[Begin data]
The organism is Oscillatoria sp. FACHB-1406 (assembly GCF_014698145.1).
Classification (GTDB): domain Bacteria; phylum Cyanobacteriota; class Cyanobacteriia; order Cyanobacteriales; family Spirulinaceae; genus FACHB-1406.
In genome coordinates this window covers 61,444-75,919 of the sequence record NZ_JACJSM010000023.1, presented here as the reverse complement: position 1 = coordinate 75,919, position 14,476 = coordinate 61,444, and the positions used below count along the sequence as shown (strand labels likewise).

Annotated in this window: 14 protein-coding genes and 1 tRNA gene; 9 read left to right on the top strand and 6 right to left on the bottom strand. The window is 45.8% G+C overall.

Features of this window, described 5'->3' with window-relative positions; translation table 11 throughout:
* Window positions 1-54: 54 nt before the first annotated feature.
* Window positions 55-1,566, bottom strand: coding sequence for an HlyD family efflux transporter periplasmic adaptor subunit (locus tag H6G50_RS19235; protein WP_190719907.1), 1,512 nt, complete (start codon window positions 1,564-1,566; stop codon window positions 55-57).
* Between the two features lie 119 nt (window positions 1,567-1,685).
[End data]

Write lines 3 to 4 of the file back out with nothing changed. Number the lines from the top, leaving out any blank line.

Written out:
In genome coordinates this window covers 61,444-75,919 of the sequence record NZ_JACJSM010000023.1, presented here as the reverse complement: position 1 = coordinate 75,919, position 14,476 = coordinate 61,444, and the positions used below count along the sequence as shown (strand labels likewise).

Annotated in this window: 14 protein-coding genes and 1 tRNA gene; 9 read left to right on the top strand and 6 right to left on the bottom strand. The window is 45.8% G+C overall.